Diet

After general anesthetic or IV sedation only liquids should initially be consumed. Drink from a glass and do not use straws. The sucking motion can cause more bleeding by dislodging the blood clot. You may eat anything soft or creamy in the initial days following surgery but avoid chewing on the side of the surgical site. A high calorie, high protein intake is very important. Our staff can provide suggested diet instructions. Nourishment should be taken regularly. You should prevent dehydration by taking fluids regularly. Your food intake will be limited for the first few days. You should compensate for this by increasing your fluid intake. At least 5-6 glasses of liquid should be taken daily. Try not to miss any meals. You will feel better, have more strength, less discomfort and heal faster if you continue to eat.

CAUTION: If you suddenly sit up or stand from a lying position you may become dizzy. If you are lying down following surgery, make sure you sit up for one minute before standing. Staying well hydrated will help.

Keep the mouth clean

No rinsing of any kind should be performed until the day following surgery. The day after surgery you should begin rinsing at least 5-6 times a day, especially after eating, with a teaspoon of salt mixed into one cup of warm water. Avoid the use of mouthwash that contain alcohol but you may use a mixture of baking soda and water to freshen your breath starting as soon as the day after surgery.

Discoloration

In some cases, discoloration of the skin follows swelling. The development of black, blue, green, or yellow discoloration is due to blood spreading beneath the tissues. This is a normal post-operative occurrence, which may occur 2-3 days post-operatively. Moist heat applied to the area may speed up the removal of the discoloration.

Antibiotics

If you have been placed on antibiotics, take the tablets or liquid as directed. Antibiotics will be given to help prevent infection. Discontinue antibiotic use in the event of a rash or any other unfavorable reaction and contact our office immediately. Take Benadryl (Diphenhydramine) according to over-the-counter directions which can help if you are experiencing an allergic reaction. Call the office if you have any questions.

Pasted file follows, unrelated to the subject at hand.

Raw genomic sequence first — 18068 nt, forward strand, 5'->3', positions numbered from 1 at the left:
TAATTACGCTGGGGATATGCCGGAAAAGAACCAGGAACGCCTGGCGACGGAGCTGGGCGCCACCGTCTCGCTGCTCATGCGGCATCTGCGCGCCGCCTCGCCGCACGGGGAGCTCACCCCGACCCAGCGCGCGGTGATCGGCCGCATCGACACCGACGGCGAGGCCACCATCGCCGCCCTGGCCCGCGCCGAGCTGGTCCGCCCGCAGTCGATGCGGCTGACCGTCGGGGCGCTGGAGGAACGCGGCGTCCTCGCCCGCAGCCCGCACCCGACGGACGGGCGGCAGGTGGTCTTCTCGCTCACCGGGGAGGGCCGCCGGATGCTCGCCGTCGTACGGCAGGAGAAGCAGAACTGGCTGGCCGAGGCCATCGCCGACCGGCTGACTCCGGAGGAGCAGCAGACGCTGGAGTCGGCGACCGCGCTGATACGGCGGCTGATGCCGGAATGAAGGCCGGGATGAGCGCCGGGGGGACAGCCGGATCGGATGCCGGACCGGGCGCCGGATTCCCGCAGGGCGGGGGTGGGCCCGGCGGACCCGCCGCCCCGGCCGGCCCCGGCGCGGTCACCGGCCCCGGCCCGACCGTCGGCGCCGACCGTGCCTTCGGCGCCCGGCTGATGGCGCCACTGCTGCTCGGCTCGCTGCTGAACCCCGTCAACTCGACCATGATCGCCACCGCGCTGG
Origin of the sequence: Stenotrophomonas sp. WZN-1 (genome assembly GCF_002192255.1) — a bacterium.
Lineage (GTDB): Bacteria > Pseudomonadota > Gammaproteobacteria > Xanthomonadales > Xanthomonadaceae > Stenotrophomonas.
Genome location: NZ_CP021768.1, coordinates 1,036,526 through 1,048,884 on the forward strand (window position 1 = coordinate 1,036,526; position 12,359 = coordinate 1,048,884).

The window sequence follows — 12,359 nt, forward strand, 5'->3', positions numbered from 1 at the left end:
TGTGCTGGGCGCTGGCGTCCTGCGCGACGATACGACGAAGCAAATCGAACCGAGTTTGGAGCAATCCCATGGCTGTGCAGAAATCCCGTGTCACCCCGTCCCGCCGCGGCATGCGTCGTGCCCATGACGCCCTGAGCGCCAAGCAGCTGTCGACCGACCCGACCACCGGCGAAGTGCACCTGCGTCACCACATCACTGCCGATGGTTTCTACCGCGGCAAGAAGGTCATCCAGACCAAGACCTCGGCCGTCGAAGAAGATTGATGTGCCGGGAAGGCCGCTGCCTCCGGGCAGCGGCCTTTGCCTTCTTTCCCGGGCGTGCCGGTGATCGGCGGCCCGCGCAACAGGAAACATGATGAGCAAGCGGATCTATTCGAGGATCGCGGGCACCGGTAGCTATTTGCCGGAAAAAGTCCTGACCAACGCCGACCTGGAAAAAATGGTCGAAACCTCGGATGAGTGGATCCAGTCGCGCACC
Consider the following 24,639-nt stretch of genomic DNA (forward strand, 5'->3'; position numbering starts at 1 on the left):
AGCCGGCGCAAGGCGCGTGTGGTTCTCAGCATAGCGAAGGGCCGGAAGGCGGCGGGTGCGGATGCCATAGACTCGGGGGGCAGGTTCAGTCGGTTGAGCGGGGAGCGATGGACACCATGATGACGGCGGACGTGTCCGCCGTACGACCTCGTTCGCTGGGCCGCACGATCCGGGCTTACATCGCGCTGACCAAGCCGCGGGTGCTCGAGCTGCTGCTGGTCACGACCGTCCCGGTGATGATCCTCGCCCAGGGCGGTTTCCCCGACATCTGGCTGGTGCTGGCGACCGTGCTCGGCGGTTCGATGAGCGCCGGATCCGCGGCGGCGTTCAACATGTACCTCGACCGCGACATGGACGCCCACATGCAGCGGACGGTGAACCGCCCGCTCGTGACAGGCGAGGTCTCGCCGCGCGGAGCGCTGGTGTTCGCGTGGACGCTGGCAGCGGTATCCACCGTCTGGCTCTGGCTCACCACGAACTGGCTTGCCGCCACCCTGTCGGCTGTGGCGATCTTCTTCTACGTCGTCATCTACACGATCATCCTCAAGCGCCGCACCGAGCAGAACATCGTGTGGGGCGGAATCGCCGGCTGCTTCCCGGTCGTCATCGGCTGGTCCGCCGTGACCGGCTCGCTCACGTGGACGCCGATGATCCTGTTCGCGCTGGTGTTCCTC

Nausea and Vomiting

In the event of nausea and/or vomiting following surgery, do not take anything by mouth for at least an hour, including the prescribed medicine. You should then sip on “flat” coke, tea, or ginger ale as carbonation is to be avoided. You should sip slowly over a fifteen-minute period. When the nausea subsides you can begin taking soft, creamy solid foods and the prescribed medicine. If nausea or vomiting persists, do not hesitate to contact our office as staying well hydrated is a must.

Other Complications

  • If numbness of the lip, chin, or tongue occurs there is no cause for alarm. As reviewed in your consultation, this is usually temporary in nature. You should be aware that if your lip or tongue is numb, you could bite it and not feel the sensation. Call Dr. Gliddon if you have any questions.
  • Slight elevation of temperature immediately following surgery is not uncommon. If the temperature persists, notify the office. Tylenol or ibuprofen should be taken to reduce the fever.
  • You should be careful going from the lying down position to standing. You could get light headed from low blood sugar or medications. Before standing up, you should sit for one minute before getting up.
  • Occasionally, patients may feel hard projections in the mouth with their tongue. They are not roots; they are the bony walls which supported the tooth. These projections usually smooth out spontaneously.
  • If the corners of your mouth are stretched, they may dry out and crack. Your lips should be kept moist with an ointment or moisturizing lip balm.
  • Sore throats and pain when swallowing are not uncommon. The muscles get swollen. The normal act of swallowing can then become painful. This will subside in 2-3 days.